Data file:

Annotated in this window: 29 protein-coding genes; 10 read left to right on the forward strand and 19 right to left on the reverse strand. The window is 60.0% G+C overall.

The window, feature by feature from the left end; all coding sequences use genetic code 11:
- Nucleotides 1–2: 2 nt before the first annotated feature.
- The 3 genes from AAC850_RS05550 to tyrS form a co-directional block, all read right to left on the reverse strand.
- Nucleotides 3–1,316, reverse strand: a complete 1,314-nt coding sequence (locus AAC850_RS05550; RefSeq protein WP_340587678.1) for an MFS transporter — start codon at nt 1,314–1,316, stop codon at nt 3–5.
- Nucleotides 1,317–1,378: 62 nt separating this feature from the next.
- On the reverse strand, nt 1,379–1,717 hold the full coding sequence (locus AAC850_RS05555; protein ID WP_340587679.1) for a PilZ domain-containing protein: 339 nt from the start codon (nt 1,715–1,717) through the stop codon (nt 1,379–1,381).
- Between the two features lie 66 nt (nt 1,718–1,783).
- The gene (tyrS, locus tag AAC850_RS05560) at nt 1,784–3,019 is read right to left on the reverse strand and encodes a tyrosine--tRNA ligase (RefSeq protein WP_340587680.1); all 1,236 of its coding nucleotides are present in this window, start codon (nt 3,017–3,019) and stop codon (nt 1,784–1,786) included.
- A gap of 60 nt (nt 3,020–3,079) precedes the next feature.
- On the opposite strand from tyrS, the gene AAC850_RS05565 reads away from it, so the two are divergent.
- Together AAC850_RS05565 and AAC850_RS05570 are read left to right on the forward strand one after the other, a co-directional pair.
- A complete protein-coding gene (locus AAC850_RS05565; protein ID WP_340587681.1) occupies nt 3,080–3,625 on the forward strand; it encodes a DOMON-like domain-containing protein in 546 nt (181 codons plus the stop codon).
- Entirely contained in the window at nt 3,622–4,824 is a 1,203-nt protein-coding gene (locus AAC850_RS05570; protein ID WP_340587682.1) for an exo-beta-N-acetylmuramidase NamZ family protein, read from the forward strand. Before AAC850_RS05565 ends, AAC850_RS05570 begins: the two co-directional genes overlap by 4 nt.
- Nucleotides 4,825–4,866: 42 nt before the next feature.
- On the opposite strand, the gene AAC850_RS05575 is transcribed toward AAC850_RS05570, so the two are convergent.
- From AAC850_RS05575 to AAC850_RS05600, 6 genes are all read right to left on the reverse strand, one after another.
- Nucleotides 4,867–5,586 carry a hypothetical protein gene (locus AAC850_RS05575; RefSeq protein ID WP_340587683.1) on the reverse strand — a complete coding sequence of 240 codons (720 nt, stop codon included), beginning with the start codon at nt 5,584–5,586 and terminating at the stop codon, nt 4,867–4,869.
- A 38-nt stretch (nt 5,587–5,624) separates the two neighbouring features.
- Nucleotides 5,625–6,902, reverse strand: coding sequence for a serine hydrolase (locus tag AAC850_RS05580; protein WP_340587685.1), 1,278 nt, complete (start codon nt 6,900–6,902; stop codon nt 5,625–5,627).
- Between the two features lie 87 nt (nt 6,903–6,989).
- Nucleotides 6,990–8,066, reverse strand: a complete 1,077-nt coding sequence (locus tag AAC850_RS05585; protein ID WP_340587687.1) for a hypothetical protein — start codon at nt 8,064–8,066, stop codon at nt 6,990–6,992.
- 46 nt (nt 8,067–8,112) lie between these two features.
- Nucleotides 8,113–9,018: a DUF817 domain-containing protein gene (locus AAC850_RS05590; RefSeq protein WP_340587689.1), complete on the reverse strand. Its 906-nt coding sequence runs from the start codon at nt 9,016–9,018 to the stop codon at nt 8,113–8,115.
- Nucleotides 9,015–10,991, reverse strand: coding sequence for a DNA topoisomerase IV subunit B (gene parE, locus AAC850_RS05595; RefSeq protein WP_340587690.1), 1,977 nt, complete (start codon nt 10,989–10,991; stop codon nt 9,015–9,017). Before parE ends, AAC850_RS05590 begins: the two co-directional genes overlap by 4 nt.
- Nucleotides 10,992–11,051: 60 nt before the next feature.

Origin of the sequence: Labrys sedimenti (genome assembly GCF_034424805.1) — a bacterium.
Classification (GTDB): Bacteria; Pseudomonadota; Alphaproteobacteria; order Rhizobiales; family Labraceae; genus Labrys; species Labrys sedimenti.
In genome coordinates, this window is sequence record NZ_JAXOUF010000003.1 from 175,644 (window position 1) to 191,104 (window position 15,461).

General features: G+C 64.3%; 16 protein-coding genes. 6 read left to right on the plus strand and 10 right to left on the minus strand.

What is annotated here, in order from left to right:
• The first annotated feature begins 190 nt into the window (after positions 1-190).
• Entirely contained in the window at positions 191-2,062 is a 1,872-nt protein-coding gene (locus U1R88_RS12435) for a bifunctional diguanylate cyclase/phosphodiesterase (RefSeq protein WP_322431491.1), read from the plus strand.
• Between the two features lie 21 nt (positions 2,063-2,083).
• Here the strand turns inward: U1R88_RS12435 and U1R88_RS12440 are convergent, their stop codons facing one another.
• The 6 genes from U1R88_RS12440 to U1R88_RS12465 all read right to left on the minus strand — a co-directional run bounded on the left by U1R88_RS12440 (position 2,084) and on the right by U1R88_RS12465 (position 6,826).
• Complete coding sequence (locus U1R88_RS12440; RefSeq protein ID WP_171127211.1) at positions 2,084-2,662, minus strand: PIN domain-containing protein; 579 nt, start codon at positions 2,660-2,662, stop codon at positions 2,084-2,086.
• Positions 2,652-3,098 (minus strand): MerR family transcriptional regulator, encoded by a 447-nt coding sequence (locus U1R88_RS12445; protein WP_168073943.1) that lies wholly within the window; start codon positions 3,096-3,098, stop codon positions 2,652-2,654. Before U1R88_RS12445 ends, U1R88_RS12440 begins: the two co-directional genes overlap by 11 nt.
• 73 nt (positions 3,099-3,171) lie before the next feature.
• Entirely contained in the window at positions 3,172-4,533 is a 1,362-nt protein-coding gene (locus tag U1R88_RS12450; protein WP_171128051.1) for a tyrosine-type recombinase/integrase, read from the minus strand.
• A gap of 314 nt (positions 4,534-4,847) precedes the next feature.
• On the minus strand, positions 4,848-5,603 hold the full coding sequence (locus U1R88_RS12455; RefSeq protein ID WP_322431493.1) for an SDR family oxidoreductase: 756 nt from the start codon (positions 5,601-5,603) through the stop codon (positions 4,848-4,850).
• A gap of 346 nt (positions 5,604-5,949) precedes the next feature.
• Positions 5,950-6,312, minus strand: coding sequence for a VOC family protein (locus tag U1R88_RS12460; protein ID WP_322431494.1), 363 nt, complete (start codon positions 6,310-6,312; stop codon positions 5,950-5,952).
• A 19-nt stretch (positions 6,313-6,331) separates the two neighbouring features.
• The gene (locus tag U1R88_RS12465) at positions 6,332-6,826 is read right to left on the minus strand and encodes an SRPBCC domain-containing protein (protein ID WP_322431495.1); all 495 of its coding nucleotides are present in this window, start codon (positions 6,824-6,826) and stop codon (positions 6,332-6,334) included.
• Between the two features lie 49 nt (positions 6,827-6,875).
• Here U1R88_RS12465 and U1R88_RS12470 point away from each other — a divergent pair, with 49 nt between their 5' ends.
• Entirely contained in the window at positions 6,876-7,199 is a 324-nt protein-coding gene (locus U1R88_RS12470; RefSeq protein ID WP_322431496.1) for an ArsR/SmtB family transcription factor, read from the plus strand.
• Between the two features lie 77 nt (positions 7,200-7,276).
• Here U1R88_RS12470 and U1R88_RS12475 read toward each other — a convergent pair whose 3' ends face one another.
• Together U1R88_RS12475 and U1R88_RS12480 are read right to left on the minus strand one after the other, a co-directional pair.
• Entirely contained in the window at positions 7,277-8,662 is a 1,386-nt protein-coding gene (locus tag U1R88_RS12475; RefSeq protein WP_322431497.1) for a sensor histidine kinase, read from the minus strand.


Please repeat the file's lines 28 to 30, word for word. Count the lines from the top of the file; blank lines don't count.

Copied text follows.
Classification (GTDB): Bacteria; Pseudomonadota; Alphaproteobacteria; order Rhizobiales; family Labraceae; genus Labrys; species Labrys sedimenti.
In genome coordinates, this window is sequence record NZ_JAXOUF010000003.1 from 175,644 (window position 1) to 191,104 (window position 15,461).

General features: G+C 64.3%; 16 protein-coding genes. 6 read left to right on the plus strand and 10 right to left on the minus strand.